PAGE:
Friday, February 26, 2010
Earlier this week I had the pleasure of attending the latest CSME mixer at Bar Italia, with speakers from Homemakers, Today’s Parent and The Hockey News. One of the best takeaways was from Jackie Kovacs, deputy editor of Today’s Parent. And it was a simple one: “Love your webbies”.

Kovacs’ analogy? “Your website is like your Quebec. It’s part of the family, but distinct.” A fun analogy, and an apt one.

She also made clear that part of the reason for Today’s Parent’s continued success online is the constant interaction between the web and print teams. They work together, they have fun together and, most importantly, they sit together in their office space. Kovacs emphasized that this makes possible the informal interactions that translate into better understanding and sharing across platforms. Out of sight, out of mind, right?

Friday, February 26, 2010
A couple of weeks ago, I attended a Social Media Week talk by Scott Stratten, better known by his Twitter handle @unmarketing, on social media trends for 2010, including a focus on location-based social media. It was a great talk – worth watching even if just to see a great presenter at work – and I appreciated Stratten’s blend of pragmatism and idealism when it comes to social media. (For those of you curious about what Foursquare is all about, he’ll explain that, too.)

Happily, the team at Refresh Events recorded the session so more people could benefit from it. Check it out on their site and share it with colleagues who share an interest in social media.

Wednesday, February 17, 2010
Just read an interesting article from the Guardian on telegraph.co.uk’s shift in focus from maximum traffic to what it terms the “three Cs: content, commerce and clubs”. The idea, according to digital editor Edward Roussel, is to broaden revenue streams away from a focus on advertising:

In his view journalism must become more entrepreneurial… “In the UK, display advertising on the web is a £1bn business, and it is stagnating. E-commerce on the other hand is a £50bn business, and it is vibrant. That is one of the challenges,” he said.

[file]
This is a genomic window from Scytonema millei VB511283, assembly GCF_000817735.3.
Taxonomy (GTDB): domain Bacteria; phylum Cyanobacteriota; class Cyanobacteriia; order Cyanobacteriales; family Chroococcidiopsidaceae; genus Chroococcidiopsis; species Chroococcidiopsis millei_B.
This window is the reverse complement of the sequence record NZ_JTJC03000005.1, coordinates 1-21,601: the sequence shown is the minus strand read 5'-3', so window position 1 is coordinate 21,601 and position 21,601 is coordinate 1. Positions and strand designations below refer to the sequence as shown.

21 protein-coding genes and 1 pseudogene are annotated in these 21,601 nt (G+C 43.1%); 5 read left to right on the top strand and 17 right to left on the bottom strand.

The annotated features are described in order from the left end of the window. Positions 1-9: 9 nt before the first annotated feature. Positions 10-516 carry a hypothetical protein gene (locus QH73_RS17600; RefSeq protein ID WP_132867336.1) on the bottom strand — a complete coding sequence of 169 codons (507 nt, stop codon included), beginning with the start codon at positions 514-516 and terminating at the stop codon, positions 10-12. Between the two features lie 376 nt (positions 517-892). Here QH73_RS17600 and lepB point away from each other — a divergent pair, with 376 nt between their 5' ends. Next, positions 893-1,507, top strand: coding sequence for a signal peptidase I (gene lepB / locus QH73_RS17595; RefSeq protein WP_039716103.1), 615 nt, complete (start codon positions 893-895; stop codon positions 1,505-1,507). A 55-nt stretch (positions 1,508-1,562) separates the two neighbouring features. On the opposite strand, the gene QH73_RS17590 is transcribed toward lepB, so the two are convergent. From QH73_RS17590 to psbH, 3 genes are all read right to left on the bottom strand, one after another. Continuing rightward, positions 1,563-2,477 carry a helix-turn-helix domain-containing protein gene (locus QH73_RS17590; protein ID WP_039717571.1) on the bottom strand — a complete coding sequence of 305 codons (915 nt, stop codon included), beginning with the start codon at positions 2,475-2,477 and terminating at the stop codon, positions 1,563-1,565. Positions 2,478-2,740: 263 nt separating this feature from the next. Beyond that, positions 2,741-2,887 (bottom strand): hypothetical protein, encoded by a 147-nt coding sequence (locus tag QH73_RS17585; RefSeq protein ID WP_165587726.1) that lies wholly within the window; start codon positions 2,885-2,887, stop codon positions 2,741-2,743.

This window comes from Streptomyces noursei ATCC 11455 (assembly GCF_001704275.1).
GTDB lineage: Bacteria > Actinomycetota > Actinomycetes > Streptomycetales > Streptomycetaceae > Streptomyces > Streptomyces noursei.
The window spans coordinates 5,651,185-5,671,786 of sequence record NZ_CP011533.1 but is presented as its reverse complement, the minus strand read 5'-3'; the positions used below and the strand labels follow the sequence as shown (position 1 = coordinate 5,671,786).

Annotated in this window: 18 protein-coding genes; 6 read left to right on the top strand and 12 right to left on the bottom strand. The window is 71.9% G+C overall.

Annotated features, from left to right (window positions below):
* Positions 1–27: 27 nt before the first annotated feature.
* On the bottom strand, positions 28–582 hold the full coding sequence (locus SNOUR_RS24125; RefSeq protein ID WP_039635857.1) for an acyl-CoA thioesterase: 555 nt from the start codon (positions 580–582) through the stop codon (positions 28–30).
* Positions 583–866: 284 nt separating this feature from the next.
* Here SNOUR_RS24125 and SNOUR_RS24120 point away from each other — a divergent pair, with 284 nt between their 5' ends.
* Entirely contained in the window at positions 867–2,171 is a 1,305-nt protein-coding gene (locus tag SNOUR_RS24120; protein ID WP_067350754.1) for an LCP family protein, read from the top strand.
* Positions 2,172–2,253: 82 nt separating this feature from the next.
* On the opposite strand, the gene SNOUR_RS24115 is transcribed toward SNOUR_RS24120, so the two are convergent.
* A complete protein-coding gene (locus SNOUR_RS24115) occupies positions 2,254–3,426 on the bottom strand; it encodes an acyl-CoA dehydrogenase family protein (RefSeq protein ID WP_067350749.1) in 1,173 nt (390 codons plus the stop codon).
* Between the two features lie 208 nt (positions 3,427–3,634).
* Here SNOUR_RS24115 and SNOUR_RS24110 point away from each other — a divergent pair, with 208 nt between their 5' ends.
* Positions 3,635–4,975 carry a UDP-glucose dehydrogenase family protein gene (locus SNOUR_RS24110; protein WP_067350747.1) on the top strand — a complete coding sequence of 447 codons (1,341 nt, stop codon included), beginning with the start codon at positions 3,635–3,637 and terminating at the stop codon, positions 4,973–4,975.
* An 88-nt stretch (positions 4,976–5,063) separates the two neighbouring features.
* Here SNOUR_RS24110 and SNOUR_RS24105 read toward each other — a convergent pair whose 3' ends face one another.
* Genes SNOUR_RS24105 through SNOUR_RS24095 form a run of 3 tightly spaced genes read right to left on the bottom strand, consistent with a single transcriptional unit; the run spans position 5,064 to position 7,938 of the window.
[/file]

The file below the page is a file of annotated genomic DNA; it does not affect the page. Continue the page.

Friday, February 12, 2010
There’s a great article up on nytimes.com with an analysis of the most-emailed content on the site – i.e., what kinds of articles are readers most likely to share? The conclusion: awe-inspiring articles that cause an emotional response are the most popular, which explains why those from the science section perform exceptionally well on the most-emailed list, says University of Pennsylvania researcher Jonah Berger:

“Emotion in general leads to transmission, and awe is quite a strong emotion,” he said. “If I’ve just read this story that changes the way I understand the world and myself, I want to talk to others about what it means. I want to proselytize and share the feeling of awe. If you read the article and feel the same emotion, it will bring us closer together.”

Wednesday, February 03, 2010
Want an example of the kind of story that spreads like wildfire over Twitter? This *ahem* attractive slideshow of Canadian Olympians from Chatelaine.com is a good one.

Tuesday, February 02, 2010
Just wanted to point out what seems to be a growing trend: video previews of new magazine issues, like Fashion has done for its March issue.

And the Walrus has done them as well, although I can’t seem to find a link.

I’m curious how much influence these have, but they seem to me not a bad way to advertise. And I can see running short versions as part of a contra deal or an advertising campaign to push newsstand sales. Thoughts?
About Me
Kat Tancock
Kat Tancock is a freelance writer, editor and digital consultant based in Toronto. She has worked on the sites of major brands including Reader's Digest, Best Health, Canadian Living, Homemakers, Elle Canada and Style at Home and teaches the course Creating Website Editorial at Ryerson University.
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breesir, to answer your question, the reason magazines don't have dedicated web editors is quite sim...
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